Rip Currents

Overview

Rip currents are powerful, narrow channels of fast-moving water that are prevalent along the East, Gulf, and West coasts of the U.S., as well as along the shores of the Great Lakes. Moving at speeds of up to eight feet per second, rip currents can move faster than an Olympic swimmer. Panicked swimmers often try to counter a rip current by swimming straight back to shore-putting themselves at risk of drowning because of fatigue.

Check the local rip current risk level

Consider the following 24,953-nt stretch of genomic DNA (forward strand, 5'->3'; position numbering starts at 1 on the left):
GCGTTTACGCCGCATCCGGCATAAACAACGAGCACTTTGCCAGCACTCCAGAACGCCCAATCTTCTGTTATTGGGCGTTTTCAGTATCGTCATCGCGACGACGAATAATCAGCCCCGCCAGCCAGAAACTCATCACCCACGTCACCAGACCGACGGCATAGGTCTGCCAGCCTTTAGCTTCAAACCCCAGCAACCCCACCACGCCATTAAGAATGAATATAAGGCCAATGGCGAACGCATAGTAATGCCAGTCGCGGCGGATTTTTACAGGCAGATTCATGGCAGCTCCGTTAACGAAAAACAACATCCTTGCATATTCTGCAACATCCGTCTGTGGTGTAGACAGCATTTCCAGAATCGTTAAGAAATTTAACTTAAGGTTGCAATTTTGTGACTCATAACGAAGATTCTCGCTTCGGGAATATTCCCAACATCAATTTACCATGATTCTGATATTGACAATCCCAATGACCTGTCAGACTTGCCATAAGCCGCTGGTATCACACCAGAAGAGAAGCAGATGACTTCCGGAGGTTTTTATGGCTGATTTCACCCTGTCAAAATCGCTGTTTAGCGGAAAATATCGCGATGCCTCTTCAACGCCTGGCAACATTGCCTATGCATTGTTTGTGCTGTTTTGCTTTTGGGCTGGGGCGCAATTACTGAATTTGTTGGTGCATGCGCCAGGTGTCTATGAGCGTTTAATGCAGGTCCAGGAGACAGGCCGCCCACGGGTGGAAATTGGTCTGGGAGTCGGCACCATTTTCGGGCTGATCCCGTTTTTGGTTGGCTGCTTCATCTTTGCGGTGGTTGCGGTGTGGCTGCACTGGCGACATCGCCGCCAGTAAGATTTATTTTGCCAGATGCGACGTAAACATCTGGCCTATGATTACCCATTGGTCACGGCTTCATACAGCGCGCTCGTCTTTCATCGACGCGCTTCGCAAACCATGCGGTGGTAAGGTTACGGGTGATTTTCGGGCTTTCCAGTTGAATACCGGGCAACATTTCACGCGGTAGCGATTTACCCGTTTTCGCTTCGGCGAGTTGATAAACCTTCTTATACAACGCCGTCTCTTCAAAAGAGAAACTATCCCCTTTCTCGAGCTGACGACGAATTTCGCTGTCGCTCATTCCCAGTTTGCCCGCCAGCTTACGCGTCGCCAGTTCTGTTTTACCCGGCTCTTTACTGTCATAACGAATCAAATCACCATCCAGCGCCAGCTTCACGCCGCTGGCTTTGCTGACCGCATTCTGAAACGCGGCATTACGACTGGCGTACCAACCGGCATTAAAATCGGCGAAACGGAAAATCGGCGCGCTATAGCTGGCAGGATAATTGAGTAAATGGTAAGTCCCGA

Are you wave safe?

  • Always respect the power of the ocean.
  • Choose guarded beaches when possible.
  • Check your local weather and tides, observe conditions before entering water and throughout the day.
  • When entering the water, turn knees and hips sideways to help keep your balance.
  • Duck under waves, do not dive.
  • Never turn your back on the waves.
  • Keep children within arms reach and never take your eyes off of them.
  • Protect yourself before helping others.
View All FAQs